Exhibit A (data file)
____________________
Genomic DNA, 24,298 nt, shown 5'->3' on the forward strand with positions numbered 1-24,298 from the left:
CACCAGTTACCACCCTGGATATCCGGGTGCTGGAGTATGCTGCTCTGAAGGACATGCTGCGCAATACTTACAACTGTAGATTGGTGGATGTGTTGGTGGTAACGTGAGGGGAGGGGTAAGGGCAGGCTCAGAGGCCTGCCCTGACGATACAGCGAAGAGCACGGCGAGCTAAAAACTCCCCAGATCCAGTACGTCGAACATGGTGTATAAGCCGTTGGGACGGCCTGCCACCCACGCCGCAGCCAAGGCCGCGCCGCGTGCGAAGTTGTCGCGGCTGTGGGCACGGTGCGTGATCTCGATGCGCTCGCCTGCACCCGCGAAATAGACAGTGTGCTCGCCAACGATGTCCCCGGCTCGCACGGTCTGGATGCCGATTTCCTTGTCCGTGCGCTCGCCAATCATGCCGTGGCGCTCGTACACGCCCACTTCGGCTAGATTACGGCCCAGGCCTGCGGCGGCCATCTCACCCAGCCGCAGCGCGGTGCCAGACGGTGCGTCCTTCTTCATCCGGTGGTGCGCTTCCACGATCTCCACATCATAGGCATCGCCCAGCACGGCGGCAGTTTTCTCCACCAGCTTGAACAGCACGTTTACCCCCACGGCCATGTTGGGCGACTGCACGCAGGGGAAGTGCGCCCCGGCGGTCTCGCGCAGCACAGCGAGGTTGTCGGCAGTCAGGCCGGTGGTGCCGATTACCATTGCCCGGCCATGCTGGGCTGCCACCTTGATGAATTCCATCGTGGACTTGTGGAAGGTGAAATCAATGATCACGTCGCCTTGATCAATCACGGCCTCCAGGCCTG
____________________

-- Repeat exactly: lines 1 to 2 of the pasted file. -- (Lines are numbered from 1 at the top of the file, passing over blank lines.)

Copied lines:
Genomic DNA, 24,298 nt, shown 5'->3' on the forward strand with positions numbered 1-24,298 from the left:
CACCAGTTACCACCCTGGATATCCGGGTGCTGGAGTATGCTGCTCTGAAGGACATGCTGCGCAATACTTACAACTGTAGATTGGTGGATGTGTTGGTGGTAACGTGAGGGGAGGGGTAAGGGCAGGCTCAGAGGCCTGCCCTGACGATACAGCGAAGAGCACGGCGAGCTAAAAACTCCCCAGATCCAGTACGTCGAACATGGTGTATAAGCCGTTGGGACGGCCTGCCACCCACGCCGCAGCCAAGGCCGCGCCGCGTGCGAAGTTGTCGCGGCTGTGGGCACGGTGCGTGATCTCGATGCGCTCGCCTGCACCCGCGAAATAGACAGTGTGCTCGCCAACGATGTCCCCGGCTCGCACGGTCTGGATGCCGATTTCCTTGTCCGTGCGCTCGCCAATCATGCCGTGGCGCTCGTACACGCCCACTTCGGCTAGATTACGGCCCAGGCCTGCGGCGGCCATCTCACCCAGCCGCAGCGCGGTGCCAGACGGTGCGTCCTTCTTCATCCGGTGGTGCGCTTCCACGATCTCCACATCATAGGCATCGCCCAGCACGGCGGCAGTTTTCTCCACCAGCTTGAACAGCACGTTTACCCCCACGGCCATGTTGGGCGACTGCACGCAGGGGAAGTGCGCCCCGGCGGTCTCGCGCAGCACAGCGAGGTTGTCGGCAGTCAGGCCGGTGGTGCCGATTACCATTGCCCGGCCATGCTGGGCTGCCACCTTGATGAATTCCATCGTGGACTTGTGGAAGGTGAAATCAATGATCACGTCGCCTTGATCAATCACGGCCTCCAGGCCTG